In 1995, Fischer Black, an economist whose ground-breaking work in financial theory helped revolutionise options trading, confidently stated that “the nominal short rate cannot be negative.” Twenty years later this assumption looks questionable: one quarter of world GDP now comes from countries with negative central bank policy rates. Practitioners have been forced to update their models accordingly, in many cases introducing greater complexity. But this shift is not just academic. Models allowing for a wider distribution of future rates require market participants to hedge against greater uncertainty. We argue that this hedging contributed to the volatility in global rates in early 2015, but that derivatives can also play an important role in facilitating monetary policy transmission at negative rates.
Evangelos Benos & Gary Harper.
Since QE began, banks have had a lot more liquidity to make payments. But some have argued (in a nutshell) that banks are reliant on this extra liquidity to make their CHAPS payments and it would be difficult to remove it from the system. Our analysis shows that banks don’t need a great deal of liquidity to make their payments simply because they recycle such a high proportion of them. In practical terms, banks do not rely on high reserves balances to make their CHAPS payments so unwinding QE shouldn’t have any impact on banks’ ability to do just that. We also briefly go over the potential reasons for this such as the CHAPS throughput rules, the Liquidity Savings Mechanism, and the tiered structure of CHAPS.
CHAPS banks have oodles of liquidity and are not afraid to use it, as quantitative easing has meant banks accumulated unprecedented quantities of reserves. And in this liquidity-abundant world, banks are less likely to be concerned with how well they use tools for liquidity saving in the Bank’s Real-Time Gross Settlement (RTGS) infrastructure. And besides, the timings of liquidity-hungry payments are stubborn. They can’t always be retimed to optimise liquidity usage, and this means that the potential for liquidity savings in RTGS from the Bank’s Liquidity Savings Mechanism (LSM) is limited.
It’s been a while now since high-frequency-trading (HFT) made its debut in the financial market landscape. Initially, little was known about it and regulators and market participants alike were naturally concerned about its potential impact on markets. Nevertheless, over the past few years we have learned quite a bit more about HFT. So what’s the deal with HFT? This short blog post briefly describes the evolution of HFT, summarizes the current understanding of the impact of HFT on market quality and highlights some aspects of HFT activity that are still contentious. Regardless, I believe, the inescapable conclusion that so far emerges is that HFT has mostly had a positive impact on market functioning.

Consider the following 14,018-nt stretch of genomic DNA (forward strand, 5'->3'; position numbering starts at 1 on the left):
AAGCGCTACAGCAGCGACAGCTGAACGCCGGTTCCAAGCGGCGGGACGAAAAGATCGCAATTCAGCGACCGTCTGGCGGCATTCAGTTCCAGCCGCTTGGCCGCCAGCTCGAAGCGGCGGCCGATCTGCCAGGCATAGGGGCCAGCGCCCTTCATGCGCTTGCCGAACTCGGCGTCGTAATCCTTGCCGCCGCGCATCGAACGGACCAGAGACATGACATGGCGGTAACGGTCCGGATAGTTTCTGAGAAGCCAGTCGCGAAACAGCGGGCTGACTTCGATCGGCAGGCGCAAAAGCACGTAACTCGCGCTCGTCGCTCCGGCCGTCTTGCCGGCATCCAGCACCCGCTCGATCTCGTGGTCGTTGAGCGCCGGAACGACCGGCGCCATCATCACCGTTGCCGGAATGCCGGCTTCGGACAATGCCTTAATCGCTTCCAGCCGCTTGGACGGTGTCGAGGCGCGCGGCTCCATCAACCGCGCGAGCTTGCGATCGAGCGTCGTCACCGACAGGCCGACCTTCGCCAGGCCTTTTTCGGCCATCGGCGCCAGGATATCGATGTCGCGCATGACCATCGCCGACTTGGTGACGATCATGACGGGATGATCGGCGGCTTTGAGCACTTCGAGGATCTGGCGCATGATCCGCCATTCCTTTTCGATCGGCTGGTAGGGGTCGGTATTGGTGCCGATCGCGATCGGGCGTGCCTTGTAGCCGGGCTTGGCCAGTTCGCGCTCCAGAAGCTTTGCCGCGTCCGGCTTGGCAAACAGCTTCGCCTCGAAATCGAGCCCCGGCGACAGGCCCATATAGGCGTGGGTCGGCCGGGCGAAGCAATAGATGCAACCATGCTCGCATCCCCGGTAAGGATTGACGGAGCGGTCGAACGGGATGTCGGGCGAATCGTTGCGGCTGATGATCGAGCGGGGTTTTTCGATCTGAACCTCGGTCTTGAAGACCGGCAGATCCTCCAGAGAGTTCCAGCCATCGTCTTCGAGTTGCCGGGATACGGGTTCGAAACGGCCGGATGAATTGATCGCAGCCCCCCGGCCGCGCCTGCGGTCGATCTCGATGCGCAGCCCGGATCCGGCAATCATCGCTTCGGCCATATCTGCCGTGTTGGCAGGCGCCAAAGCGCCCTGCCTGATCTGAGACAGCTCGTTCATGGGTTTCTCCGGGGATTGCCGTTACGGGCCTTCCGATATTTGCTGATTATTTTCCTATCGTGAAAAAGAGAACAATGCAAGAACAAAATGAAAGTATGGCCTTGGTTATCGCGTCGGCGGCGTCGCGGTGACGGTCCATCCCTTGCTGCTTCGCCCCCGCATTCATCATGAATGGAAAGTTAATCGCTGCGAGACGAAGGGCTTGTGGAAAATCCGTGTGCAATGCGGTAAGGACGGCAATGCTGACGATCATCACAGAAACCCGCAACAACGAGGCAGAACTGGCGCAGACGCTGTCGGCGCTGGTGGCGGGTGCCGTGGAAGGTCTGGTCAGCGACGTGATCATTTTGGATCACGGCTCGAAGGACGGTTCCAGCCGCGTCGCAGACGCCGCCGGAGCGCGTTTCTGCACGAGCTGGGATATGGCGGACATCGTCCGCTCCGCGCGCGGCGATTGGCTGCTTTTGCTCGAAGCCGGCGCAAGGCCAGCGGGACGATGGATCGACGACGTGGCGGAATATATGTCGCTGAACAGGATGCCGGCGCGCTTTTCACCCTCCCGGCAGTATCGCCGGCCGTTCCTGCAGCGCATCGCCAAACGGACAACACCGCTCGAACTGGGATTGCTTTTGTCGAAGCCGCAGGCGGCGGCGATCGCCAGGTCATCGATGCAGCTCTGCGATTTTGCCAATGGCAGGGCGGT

David Elliott, Chris Jackson, Marek Raczko and Matt Roberts-Sklar.
Oil prices have fallen by more than 50% since mid-2014. For much of this period, financial market measures of both short-term and longer-term inflation expectations appear to have mirrored moves in oil prices, particularly in the US and euro area. But how strong is the relationship between oil prices and financial market inflation expectations, and what should we make of it?
Property derivatives markets could allow first time buyers to hedge the risk of price rises whilst they save for a deposit and help prevent prices moving away from underlying fundamentals. But despite this, property derivatives trading is still at a nascent stage. I attribute this to the lack of an appropriate underlying index, a thin secondary market and investor unfamiliarity. But as Shiller (2008) says, this will change over time: “Starting a new market is like opening a nightclub. Lots of people will want to come if lots of people are there. But, if few people are there, few people want to come. Somehow, nightclubs do get started. So too, do real estate futures markets, but it will take time.”